So Guy had cracked the first part of the puzzle: how to assess the effectiveness of the interaction from the customer’s perspective. The answer was cut down the surveys sent to Sage customers down to the essential five or so questions and ask the questions that matter to Sage customer – the key stuff that determined the Sage customer’s experience of the Sage services team.  And to survey these customers immediately after a services engagement or interaction rather than wait for the next annual survey to come around. 

The next challenge was inspiring change within his team.  Here Guy learned that sharing the verbatim (unstructured) customer feedback with his services team made an emotional impact that quoting customer satisfaction scores simply did not do.  Yes, you have to share the customer’s word and emotions with the people who directly or indirectly impact the customer experience.  Why?  Because it is more effective at altering their perceptions, attitudes and ultimately behaviour; numbers simply do not have this effect – they do not touch the Elephant, they they might speak to the Rider.

Sound good so far yet Guy found out that asking the right questions and sharing the verbatim feedback with his services team was not enough.  If any of you have been on any motivational training courses or seminars then you will know how long the emotional high hangs around.  For most people when an emotional high meets resistance (from the powerful) and hard work (of changing ingrained behaviours) that high tends to dive pretty quickly and you arrive back at the status-quo.  So Guy introduced the practice of assigning actions (with specific deadlines) and monitoring to ensure that members of his services organisation did what they had agreed to do / assigned to do. 

Next Guy instigated the practice of sharing and closing the loop.  The first part was sharing with customers: sharing what his team was doing with the feedback provided by customers with a particular focus on actions to address the key issues as highlighted by these customers.  The second part was sharing with his services team: sharing the next round of feedback from customers – thus showing that the actions of the services team were paying off in happier customers and higher revenues through additional business and repeat business.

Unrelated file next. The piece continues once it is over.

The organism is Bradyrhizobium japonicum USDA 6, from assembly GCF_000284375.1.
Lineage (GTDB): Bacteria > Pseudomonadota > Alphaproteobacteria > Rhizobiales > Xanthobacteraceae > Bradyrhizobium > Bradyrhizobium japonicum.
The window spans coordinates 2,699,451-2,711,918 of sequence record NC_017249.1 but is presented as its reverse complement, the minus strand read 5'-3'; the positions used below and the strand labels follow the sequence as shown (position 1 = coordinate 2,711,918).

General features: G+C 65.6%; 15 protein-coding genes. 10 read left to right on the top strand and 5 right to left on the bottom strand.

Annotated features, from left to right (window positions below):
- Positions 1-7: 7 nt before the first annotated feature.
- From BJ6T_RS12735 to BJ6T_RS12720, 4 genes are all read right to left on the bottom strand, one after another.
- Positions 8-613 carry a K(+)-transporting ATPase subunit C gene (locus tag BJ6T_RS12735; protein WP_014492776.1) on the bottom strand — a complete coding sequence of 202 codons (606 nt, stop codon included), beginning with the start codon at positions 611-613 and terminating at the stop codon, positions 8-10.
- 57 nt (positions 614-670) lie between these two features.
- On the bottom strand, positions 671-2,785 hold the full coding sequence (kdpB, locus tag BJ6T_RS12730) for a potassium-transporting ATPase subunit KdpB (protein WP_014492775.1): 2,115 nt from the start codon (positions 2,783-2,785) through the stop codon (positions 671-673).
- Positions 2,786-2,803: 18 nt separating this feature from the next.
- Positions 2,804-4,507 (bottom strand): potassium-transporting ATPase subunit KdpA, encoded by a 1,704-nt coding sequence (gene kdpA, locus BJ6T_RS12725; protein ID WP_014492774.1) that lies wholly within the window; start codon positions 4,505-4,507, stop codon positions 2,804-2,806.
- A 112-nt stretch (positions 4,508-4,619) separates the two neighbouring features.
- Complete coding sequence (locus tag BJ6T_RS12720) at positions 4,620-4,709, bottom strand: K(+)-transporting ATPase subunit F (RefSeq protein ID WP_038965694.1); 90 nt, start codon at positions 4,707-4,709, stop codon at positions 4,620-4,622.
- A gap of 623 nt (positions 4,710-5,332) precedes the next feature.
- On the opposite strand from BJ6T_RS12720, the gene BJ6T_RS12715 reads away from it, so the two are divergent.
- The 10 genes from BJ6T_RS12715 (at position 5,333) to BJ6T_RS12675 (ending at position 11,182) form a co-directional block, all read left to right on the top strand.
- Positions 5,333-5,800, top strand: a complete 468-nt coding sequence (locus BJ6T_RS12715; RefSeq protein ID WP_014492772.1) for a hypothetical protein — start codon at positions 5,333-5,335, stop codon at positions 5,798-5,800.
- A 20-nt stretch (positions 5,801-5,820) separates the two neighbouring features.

If you are a small business / medium size business (less than 1000 employees) then check-out CustomerSure

Guy’s customers at Sage UK were small and medium sized businesses and as Head of Services for 4 years he got to know a lot about these businesses – their situation and their needs.  He learned that there was and is plenty of scope for these businesses to improve the customer experience and keep more of their customers.  He learned that these businesses want to keep things simple and were looking for a guiding hand – a simple process and easy to use software tool. And they are only willing to spend so much money on surveying customers to get their feedback.

Guy put together this insight with what he learned leading/managing his service team (described above) and then put his 10+ years of software development experience to work and created CustomerSure – a platform designed to enable small / medium size business to replicate his success.  The CustomerSure platform enables the small business owner or a departmental head to easily survey customers, share that feedback with staff, set up / assign and monitor actions and then share feedback on what is being done and the results of actions taken. Furthermore, CustomerSure has put in place a platform where customer feedback and the actions that the company is taking to address customer issues is displayed and available for the world to see.

If you are are a small / medium sized business and you are looking to improve the customer experience then I wholeheartedly recommend that you give CustomerSure a test.  You cannot lose out as you get a 30 day trail period – at least that is what I got when I tried it out.

A final point: answering the question I started with

I am not sure that there is quick – instant – way of improving the customer experience.  In my world excellence is more like marathon than a sprint.  Excellence in customer experience involved playing the long term game.  It involves the kind of approach the Guy Letts used at Sage UK: open to insight, trial and error, selecting what works and revisiting what did not work, it involves passion and commitment to the longer term – engendering customer loyalty by doing the right things by your customers.  If you want to play the longer term then you can learn a lot from Guy Letts and if you are a small business then the CustomerSure platform will help you to play that game.